It’s possible to fail a sobriety test when you’re sober

On Behalf of | Aug 29, 2018 | Field Sobriety Tests

While you might think that anyone can pass a sobriety test when they’re sober, the reality is that these tests are so subjective that it might not be the case at all. There are three primary tests, the one-leg stand, horizontal gaze nystagmus test and walk-and-turn test.

Each of these is relatively easy on its own, but combined, many people could fail one or all of the tests even while sober. The reason for this is simple to break down.

These tests are subjective

The first reason that people fail is because the sobriety tests are subjective. To start with, what one officer believes is failure may not be considered failure by another. Officers who have been tested while watching the same person often gave different scores, showing how subjective the tests really are.

Medical conditions play a huge role in failure

With a test like the one-leg stand, the problem comes down to balance. There are many medical conditions that affect a person’s balance including amputations, vertigo, diabetes, seizures and others. Even a head cold can make it hard, or impossible, to pass the one-leg stand test.

The same can be said for the walk-and-turn test, which also relies on a person’s balance. Someone who cannot balance well is likely to fail this and the one-leg test or to struggle significantly.

With the horizontal gaze nystagmus test, the likelihood of failing without intoxication is lower. However, the test still takes into consideration movements of the eyes that could be affected by medical conditions. A medical condition called peripheral neuropathy can cause people to fail the horizonal gaze nystagmus test. Other conditions involving sight and the eyes can also result in failure.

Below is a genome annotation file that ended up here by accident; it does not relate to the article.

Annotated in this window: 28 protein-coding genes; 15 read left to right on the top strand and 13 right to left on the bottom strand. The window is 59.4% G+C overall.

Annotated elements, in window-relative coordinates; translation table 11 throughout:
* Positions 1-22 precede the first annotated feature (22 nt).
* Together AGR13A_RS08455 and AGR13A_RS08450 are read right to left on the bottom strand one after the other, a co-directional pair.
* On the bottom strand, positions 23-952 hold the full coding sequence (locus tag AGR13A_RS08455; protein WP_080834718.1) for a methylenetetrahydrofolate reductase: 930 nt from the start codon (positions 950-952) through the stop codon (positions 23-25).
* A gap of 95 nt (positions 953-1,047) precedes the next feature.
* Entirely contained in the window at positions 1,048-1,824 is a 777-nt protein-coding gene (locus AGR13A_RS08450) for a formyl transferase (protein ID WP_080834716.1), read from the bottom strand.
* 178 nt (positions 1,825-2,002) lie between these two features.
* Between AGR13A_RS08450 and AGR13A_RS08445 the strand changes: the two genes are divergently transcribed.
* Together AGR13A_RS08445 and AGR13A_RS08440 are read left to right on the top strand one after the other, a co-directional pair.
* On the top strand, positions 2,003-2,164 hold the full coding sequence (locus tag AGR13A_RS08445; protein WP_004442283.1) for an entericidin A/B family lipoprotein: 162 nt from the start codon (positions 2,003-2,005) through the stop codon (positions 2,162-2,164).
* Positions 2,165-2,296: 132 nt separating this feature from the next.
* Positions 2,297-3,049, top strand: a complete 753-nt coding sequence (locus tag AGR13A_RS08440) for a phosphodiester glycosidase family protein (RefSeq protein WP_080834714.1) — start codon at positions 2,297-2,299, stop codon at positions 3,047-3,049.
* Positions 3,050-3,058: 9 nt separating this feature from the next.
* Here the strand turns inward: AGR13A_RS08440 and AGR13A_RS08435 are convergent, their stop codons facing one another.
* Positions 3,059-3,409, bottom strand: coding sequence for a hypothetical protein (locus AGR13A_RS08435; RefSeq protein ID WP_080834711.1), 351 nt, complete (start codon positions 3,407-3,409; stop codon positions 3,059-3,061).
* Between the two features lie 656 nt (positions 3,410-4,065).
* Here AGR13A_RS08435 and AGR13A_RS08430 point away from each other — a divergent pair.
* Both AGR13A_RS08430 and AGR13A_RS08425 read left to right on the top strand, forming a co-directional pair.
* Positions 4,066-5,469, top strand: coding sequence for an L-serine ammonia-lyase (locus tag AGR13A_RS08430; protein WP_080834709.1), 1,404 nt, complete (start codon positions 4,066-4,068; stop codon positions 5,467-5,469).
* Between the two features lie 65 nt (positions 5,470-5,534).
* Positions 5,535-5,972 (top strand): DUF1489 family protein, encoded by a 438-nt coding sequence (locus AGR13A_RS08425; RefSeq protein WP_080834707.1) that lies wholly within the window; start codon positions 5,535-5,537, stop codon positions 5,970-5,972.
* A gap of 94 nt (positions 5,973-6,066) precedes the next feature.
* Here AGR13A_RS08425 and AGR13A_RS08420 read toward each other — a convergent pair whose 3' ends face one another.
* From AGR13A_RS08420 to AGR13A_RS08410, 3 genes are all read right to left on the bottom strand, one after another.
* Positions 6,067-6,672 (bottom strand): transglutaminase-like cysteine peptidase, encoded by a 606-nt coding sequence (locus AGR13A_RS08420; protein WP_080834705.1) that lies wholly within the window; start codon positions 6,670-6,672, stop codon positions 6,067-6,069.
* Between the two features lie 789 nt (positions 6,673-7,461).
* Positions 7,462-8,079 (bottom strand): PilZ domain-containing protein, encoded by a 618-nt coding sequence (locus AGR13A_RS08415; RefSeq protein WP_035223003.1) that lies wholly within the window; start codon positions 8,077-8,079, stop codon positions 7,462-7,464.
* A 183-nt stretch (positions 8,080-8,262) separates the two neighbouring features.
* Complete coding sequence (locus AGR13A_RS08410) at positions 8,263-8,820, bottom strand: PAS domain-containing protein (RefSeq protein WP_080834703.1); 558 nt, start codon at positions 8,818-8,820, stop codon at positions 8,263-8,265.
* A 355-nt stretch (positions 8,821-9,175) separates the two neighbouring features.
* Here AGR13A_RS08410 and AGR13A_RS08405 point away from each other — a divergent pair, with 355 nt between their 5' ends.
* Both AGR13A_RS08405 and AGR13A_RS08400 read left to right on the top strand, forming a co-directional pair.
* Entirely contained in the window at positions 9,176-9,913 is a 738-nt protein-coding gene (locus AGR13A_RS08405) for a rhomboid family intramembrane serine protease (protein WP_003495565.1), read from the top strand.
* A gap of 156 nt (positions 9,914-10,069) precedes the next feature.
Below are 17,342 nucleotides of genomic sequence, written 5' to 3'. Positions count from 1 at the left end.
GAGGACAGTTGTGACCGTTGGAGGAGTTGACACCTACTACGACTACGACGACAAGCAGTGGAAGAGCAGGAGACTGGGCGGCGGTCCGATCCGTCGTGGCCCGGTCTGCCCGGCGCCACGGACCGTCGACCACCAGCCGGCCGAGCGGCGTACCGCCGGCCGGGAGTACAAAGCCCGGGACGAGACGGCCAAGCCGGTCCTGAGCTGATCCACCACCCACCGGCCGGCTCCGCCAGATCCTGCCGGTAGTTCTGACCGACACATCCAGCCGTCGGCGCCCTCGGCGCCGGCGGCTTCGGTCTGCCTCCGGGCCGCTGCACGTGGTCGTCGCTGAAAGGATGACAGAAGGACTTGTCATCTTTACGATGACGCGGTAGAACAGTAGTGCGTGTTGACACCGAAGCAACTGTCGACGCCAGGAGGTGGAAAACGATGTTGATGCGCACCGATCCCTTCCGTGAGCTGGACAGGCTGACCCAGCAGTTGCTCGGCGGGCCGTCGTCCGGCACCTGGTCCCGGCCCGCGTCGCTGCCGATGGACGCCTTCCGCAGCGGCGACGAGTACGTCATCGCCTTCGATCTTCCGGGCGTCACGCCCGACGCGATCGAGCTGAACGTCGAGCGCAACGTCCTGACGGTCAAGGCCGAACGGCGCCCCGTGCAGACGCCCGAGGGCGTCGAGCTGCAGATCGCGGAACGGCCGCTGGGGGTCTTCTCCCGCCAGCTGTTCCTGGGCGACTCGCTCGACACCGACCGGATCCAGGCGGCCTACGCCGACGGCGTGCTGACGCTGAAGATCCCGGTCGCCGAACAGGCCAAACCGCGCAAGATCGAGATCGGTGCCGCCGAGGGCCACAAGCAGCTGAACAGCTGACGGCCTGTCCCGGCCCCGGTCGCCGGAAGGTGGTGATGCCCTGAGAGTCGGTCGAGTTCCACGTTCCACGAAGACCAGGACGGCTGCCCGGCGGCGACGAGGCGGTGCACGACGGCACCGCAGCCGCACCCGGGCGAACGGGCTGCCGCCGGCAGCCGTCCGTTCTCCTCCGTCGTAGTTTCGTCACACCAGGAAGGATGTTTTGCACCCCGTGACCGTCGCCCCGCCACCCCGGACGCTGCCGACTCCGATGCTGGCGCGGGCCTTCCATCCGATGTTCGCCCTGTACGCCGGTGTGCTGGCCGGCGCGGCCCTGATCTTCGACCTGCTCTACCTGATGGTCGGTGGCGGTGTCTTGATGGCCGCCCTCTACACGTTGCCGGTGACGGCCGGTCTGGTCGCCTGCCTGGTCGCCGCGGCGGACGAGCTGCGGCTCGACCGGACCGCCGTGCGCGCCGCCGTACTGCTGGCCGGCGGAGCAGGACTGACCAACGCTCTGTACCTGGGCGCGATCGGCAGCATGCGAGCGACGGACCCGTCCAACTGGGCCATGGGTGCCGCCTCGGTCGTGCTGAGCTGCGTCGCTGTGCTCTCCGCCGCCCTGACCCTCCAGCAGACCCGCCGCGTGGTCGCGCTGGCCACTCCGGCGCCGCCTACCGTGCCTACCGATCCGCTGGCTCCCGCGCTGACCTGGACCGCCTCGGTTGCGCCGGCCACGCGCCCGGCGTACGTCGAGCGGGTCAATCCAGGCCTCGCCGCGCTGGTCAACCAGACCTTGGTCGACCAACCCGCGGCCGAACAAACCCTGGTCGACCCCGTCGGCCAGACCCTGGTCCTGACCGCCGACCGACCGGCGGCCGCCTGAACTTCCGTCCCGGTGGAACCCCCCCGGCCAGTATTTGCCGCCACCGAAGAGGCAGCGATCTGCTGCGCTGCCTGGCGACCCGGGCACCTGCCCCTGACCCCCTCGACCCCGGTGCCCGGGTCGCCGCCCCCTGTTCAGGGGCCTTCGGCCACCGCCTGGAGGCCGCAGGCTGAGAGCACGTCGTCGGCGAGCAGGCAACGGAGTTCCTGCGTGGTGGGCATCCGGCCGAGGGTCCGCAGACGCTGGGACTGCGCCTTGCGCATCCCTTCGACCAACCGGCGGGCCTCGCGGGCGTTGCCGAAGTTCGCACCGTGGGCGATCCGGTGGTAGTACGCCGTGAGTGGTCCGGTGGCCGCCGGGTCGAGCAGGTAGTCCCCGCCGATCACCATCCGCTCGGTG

For people who fail these tests, it can mean a quick trip to the police station and a fight over an arrest record. If you fail one, then you can take steps to help yourself.

How can you prove you were sober?

Allow the officer to take a sample of your blood or breath. This should clear up confusion about alcohol intoxication. For drug intoxication, blood work might be necessary. Keep in mind that it’s up to the prosecution to prove that you were intoxicated, and it’s not your responsibility to prove your innocence. However, it can be a wise decision to work closely with your attorney during any investigation that takes place and if you have to go to court.

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